Everything You Need to Know About Quantum Dot Technology (And Its Use in Industrial Displays)

With the evolution of display technology, consumers today have come to demand lifelike picture reproduction and true, saturated colors. This has spurred the development of new (and better) color space standards, with the BT2020 protocol being the most recent standard to be developed. It’s also the color standard that comes closest to replicating the natural color space as comprehended by the human eye, covering roughly 76% of the spectra. Serving as the best pathway to achieve BT2020 compliance in industrial displays is quantum dot technology.

This article aims to establish a thorough understanding of the quantum dot technology, expanding on its fundamental principles of operation, manufacturing and implementation in the industrial display space.

Quantum Dot Technology Fundamentals

What are quantum dots?

Quantum dots get their name from their effectively zero-size dimensions; they are tiny speck of semiconductor particles having diameter of 2-10 nm. They contain 15-150 atoms. Because of their small size, they exhibit unique electrical and optical properties,which make them useful for numerous applications. One such application includes the manufacturing of industrial displays.

What specific property makes quantum dots useful for manufacturing industrial displays?

When illuminated, quantum dots emit light of highly specific frequencies. This enables manufacturers to produce displays that offer more saturated colors.

How do quantum dots emit light?

Quantum dots emit light through the phenomenon of photo luminescence.

Basically, what happens is, when quantum dots are exposed to light, the electrons present in the atoms of quantum dots, absorb the light and are excited to a higher energy band (called the conduction band). This is immediately followed by the process of relaxation, where the excited electrons fall back to the lower energy band (called the valence band). Since, there is an energy difference (called band gap) between conduction band and valence band, the falling electrons release the excess energy in form of photons. These photons are what we see as visible light. The band gap determines the wavelength of the emitted light.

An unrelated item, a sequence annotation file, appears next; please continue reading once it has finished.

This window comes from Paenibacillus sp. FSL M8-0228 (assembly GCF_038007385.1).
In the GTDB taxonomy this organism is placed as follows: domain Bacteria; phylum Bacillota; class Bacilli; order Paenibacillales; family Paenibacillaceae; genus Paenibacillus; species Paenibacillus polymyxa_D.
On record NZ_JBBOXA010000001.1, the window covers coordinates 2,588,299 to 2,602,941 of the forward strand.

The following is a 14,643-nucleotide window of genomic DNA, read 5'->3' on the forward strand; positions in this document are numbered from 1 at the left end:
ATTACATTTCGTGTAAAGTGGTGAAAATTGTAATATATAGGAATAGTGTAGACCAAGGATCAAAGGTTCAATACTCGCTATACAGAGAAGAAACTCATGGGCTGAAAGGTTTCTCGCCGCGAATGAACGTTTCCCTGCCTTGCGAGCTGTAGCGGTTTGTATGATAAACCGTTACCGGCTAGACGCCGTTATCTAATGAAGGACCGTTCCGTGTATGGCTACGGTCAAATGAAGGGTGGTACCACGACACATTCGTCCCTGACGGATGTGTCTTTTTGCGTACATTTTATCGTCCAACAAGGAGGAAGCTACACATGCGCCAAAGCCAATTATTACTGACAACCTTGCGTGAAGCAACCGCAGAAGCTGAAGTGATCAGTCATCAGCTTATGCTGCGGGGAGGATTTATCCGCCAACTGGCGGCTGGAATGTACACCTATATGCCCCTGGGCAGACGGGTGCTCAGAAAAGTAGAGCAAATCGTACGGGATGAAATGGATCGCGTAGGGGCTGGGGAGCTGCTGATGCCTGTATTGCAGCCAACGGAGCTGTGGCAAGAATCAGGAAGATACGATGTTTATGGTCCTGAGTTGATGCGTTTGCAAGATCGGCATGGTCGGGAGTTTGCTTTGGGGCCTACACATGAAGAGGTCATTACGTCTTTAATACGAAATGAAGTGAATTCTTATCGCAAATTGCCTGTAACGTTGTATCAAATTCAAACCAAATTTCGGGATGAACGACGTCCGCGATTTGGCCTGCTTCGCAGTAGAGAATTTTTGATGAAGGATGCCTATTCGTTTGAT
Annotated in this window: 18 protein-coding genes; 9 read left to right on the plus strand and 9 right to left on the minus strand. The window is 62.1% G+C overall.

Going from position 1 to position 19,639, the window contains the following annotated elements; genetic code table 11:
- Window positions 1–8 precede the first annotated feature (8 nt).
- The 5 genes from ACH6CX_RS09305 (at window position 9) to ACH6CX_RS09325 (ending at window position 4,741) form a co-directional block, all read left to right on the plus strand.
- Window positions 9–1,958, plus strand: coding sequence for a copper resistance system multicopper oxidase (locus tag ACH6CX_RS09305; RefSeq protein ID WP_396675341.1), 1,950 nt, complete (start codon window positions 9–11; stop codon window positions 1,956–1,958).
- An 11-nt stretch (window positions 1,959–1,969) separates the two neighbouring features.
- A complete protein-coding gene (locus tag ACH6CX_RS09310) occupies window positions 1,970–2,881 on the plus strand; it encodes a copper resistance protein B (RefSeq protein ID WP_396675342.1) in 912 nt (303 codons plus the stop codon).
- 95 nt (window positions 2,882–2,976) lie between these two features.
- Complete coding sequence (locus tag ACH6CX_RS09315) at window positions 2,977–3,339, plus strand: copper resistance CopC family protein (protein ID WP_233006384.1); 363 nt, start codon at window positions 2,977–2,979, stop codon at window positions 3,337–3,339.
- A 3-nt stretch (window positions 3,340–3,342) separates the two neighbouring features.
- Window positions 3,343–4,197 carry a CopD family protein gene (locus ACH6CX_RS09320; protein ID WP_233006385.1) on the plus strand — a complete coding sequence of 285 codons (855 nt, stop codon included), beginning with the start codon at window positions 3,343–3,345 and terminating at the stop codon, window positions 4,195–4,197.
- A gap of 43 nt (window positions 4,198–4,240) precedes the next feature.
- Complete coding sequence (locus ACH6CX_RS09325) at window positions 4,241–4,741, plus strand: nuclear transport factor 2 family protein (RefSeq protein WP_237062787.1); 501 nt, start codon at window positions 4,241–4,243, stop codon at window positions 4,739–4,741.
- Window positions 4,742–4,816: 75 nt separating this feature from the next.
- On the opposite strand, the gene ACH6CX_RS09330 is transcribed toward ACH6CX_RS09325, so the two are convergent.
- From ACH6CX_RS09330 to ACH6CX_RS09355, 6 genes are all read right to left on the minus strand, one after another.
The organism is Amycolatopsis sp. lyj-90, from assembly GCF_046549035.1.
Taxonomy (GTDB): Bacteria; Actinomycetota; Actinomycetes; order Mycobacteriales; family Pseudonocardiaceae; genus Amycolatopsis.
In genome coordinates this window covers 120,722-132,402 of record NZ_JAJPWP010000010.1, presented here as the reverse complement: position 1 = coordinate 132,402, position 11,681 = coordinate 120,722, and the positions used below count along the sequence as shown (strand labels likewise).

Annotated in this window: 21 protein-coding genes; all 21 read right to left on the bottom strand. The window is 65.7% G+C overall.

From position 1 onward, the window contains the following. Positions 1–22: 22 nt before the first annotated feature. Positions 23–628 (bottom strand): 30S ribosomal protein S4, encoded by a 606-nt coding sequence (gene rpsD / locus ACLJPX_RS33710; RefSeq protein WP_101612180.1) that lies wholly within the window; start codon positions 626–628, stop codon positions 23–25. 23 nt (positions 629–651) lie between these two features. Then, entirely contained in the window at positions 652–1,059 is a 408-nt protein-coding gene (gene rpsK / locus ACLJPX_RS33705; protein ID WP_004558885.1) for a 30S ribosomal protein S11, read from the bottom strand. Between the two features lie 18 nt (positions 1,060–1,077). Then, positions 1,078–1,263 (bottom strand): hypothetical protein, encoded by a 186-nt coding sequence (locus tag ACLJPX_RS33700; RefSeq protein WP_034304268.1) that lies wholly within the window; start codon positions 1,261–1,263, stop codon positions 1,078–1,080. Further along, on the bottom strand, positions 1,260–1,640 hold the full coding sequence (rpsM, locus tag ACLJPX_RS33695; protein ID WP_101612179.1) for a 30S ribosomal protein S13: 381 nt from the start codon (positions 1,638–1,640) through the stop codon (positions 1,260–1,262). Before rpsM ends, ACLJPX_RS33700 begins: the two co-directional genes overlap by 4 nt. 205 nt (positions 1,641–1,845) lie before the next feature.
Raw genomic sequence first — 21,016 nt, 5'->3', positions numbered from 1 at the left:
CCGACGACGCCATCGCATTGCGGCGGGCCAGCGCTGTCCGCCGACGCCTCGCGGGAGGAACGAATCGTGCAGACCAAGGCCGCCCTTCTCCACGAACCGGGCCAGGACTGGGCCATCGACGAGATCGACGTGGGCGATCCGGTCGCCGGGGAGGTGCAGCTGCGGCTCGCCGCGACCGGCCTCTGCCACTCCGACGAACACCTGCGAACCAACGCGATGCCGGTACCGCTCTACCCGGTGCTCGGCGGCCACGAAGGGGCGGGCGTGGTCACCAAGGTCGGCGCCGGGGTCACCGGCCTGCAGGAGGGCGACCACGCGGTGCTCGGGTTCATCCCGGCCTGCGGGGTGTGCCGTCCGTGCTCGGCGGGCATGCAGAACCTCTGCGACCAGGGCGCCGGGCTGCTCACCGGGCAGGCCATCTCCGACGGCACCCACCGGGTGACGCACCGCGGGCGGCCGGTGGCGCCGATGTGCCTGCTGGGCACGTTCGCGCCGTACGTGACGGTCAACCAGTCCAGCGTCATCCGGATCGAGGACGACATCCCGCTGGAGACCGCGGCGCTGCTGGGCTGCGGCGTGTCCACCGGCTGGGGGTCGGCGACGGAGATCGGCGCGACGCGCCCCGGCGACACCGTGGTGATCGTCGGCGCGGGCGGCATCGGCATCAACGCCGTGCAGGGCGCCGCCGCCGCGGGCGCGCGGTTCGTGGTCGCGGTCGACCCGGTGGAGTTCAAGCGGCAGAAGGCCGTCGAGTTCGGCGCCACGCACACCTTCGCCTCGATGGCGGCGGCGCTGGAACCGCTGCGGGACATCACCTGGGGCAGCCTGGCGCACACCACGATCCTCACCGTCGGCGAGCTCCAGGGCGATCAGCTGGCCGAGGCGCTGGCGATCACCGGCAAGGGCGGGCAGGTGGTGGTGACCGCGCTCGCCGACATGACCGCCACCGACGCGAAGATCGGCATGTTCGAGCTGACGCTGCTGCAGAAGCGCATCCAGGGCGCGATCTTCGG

Image author: Boettge

What makes quantum dots special?

The phenomenon of photo luminescence can also be observed in other semiconductors and semiconductor devices such as LEDs.

So, what exactly does make quantum dots special (or unique)?

There are two things that make quantum dots unique:

  • First, quantum dots can be tailored to produce light of different wavelengths even when manufactured from the same element. This isn’t the case with other semiconductor devices where the wavelength is a function of the type of element the device has been manufactured from.
  • Second, quantum dots emit light waves that have a narrow spectral bandwidth, accounting for the higher color saturation observed in images produced by quantum dot displays.

These unique characteristics of quantum dots can be explained by the highly quantized electronic states that make up the atomic structure of quantum dots.

In regular semiconductors and semiconductor devices, the energy bands are very close to each other, sometimes even overlapping. As quantum dots are smaller in size, they have fewer atoms which makes the gap betweentheir bands much wider. The electronic states are, therefore, also much more discrete and quantized for quantum dots. This facilitates production of a wider color gamut. Furthermore, by controlling the size of quantum dots, manufacturers can produce dots having different discrete energy levels which enable them to tailor these dots to emit light of required wavelengths.

Implementation of Quantum Dot Technology in Industrial Displays

Quantum dots are typically employed in LED-backlit LCD industrial displays, embedded either on top of the light-guide plate or in display glass just on top of the liquid crystal (LC) layer. It’s also worth noting that when used in industrial displays, manufacturers coat quantum dots with a semiconductor shelland modify their surface with functional ligands to protect them against the effects of photobleaching, photoluminescence blinking and auger recombination. This treatment is a vital step in the implementation of quantum dots while manufacturing industrial displays.

Industrial displays incorporated with quantum dots are known for their:

  • High peak brightness
  • Wider color gamut
  • Excellent color accuracy
  • Lower energy consumption needs


This completes our detailed discussion of quantum dot technology and its use in industrial displays. If you have any question that you would like to ask about quantum dot displays or quantum dot technology in general, feel free to reach out; REVO will be happy to answer them.

About REVO

REVO is a global supplier of high-performing industrial display solutions. The company works with electronic device OEMs, contract manufacturers and independent electronic distributors, providing them with high quality displays for their specialty product design needs. For more details, please call 1-866-738-6797 or visit the company’s official website.

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